The Edinburgh Evening News wrongly reported a former soldier died from an apparent suicide the week he was facing assault charges from his ex-girlfriend, according to the UK Independent Press Standards Organisation.
The ex-girlfriend, the mother of the soldier’s child, objected to the May 28 article, which has now been unpublished because of her complaints.
Setting the record straight, the woman said that ex-boyfriend “had not been due to appear in court charged with her assault the week he died, as reported in the article and its headline.” Instead, he was facing “charges of supplying cocaine and possession of cannabis, which he denied.” The assault charges from 2011 had been resolved already.
iMediaEthics is not naming the complainant because she indicated to IPSO she didn’t want the matter and story re-circulating.
He “had been charged with assault in 2011, and the matter had been dealt with then; his apparent suicide was unrelated to those charges. At the time of his death, Mr Glover had access to their son and the complainant’s relationship with him was civilised.”
The woman was especially upset because “her son was dealing with the tragic news of his father’s death,” IPSO reported.
The newspaper apologized, deleted the article and offered to post a correction about the errors. According to the Evening News, the story’s reporter, a freelancer, mixed up his notes on the charges against the man, which caused the error. However, the newspaper argued it was in the public interest to report on the charges against the man if it had been correct.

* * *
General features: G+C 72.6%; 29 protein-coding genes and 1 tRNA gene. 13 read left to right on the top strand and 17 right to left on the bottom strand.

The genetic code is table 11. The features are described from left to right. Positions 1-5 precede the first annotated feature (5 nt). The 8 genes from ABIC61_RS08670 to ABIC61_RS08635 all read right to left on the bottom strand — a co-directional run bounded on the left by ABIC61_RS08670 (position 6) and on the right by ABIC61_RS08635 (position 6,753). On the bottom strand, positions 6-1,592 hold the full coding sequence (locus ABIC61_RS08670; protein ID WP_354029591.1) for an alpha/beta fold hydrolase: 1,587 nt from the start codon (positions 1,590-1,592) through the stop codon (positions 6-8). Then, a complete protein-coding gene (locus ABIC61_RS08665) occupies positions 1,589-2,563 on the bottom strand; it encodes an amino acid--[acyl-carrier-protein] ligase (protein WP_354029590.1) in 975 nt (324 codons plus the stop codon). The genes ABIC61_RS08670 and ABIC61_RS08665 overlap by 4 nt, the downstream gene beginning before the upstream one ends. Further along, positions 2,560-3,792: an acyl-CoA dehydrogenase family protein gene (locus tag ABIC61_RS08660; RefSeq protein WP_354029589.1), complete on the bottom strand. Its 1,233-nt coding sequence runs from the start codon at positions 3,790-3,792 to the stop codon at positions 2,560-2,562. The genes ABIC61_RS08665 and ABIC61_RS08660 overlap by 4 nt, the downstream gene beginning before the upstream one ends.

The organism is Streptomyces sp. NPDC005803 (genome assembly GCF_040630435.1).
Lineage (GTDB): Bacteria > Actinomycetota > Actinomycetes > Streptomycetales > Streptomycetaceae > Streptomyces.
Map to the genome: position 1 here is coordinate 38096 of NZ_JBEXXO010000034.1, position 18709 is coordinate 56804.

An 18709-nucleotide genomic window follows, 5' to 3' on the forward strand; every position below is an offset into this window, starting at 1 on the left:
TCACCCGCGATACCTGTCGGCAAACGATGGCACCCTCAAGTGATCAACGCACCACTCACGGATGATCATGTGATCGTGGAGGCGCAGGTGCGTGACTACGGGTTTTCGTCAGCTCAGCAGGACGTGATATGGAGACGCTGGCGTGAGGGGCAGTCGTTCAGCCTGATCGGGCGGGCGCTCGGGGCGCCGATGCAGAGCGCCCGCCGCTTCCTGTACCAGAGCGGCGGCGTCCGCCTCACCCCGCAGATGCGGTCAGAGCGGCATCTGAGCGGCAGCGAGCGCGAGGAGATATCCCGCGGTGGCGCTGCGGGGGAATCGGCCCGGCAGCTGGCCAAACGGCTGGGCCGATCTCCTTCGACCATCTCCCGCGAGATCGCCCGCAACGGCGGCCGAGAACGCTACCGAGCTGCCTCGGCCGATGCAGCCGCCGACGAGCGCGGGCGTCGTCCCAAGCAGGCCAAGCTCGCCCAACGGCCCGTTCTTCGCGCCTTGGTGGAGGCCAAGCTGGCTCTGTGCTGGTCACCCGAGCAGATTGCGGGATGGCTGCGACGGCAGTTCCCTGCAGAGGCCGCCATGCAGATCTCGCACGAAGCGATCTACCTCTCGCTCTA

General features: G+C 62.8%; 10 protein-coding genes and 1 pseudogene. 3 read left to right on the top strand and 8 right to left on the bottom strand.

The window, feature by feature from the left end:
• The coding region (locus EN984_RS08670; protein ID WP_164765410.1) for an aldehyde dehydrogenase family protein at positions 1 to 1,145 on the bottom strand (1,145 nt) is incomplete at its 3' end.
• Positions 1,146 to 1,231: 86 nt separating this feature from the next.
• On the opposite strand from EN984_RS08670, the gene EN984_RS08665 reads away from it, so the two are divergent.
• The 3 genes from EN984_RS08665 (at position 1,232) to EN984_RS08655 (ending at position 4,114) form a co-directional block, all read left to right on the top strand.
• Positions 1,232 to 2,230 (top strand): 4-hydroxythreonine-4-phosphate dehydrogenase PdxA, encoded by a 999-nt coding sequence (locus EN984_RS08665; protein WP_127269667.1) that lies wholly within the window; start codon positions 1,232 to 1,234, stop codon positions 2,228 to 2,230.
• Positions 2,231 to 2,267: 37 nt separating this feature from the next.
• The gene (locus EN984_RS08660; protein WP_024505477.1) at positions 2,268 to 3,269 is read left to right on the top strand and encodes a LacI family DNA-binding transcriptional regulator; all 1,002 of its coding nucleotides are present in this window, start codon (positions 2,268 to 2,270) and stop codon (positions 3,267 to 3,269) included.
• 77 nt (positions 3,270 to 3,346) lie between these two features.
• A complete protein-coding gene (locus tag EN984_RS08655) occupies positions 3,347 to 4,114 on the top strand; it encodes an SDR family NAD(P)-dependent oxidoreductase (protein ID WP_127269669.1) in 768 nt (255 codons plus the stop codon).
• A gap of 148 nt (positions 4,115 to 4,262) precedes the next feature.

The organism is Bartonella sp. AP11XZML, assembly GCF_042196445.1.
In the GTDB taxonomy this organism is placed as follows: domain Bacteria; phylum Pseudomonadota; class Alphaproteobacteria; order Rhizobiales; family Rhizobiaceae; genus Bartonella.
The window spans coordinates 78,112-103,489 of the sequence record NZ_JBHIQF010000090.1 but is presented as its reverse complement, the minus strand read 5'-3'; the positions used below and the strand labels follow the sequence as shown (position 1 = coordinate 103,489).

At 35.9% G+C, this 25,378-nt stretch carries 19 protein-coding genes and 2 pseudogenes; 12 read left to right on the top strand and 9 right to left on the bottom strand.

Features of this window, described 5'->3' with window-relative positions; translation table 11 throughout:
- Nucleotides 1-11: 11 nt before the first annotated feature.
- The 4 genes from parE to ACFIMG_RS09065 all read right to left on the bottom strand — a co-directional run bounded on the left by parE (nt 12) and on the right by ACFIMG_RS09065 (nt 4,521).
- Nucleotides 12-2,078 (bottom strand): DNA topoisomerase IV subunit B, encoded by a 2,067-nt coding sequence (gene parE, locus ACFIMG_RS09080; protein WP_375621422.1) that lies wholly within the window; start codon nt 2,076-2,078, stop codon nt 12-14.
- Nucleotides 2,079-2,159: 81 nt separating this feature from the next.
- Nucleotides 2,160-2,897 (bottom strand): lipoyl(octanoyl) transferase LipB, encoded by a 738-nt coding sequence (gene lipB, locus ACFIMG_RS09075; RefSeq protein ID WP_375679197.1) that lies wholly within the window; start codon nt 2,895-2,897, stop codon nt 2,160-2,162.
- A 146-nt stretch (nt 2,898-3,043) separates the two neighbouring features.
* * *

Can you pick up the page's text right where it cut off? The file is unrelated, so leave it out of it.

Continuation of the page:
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IPSO ruled that the newspaper’s offer to publish a correction and response to the errors was a good move, but noted the woman didn’t want more information about the matter published. Since the Evening News “reacted appropriately to the complaint,” IPSO ruled the newspaper didn’t have to publish the ruling. The Evening News “recognised the inaccuracy, accepted responsibility for it, removed the online article, and offered to publish a correction that clearly addressed the inaccuracy, and included an unreserved apology,” IPSO concluded.
Despite the woman’s concerns about bringing the story up again, IPSO ruled the newspaper needed to publish the correction online and in print because “other individuals might have a legitimate interest in the correction of this significant inaccuracy, such as family members and friends of the deceased.” Both the correction and the IPSO ruling named the man. The IPSO complaint named the woman as well.
IPSO didn’t find that the article was an “intrusion into the complainant’s grief.”
Euan McGrory, the deputy editor for the Evening News, told iMediaEthics by e-mail:
“The report was written by a freelance reporter who regularly contributes to our title and was accepted in good faith. The freelance accepts that they made an error and we removed the story from our website immediately we learned of the mistake and offered to print a correction and apology. The quality and accuracy of everything we publish is fundamental to what we do at the Evening News and so naturally we take an incident like this extremely seriously.”
UPDATED: 11/3/2015 12:48 PM EST With response from Evening News.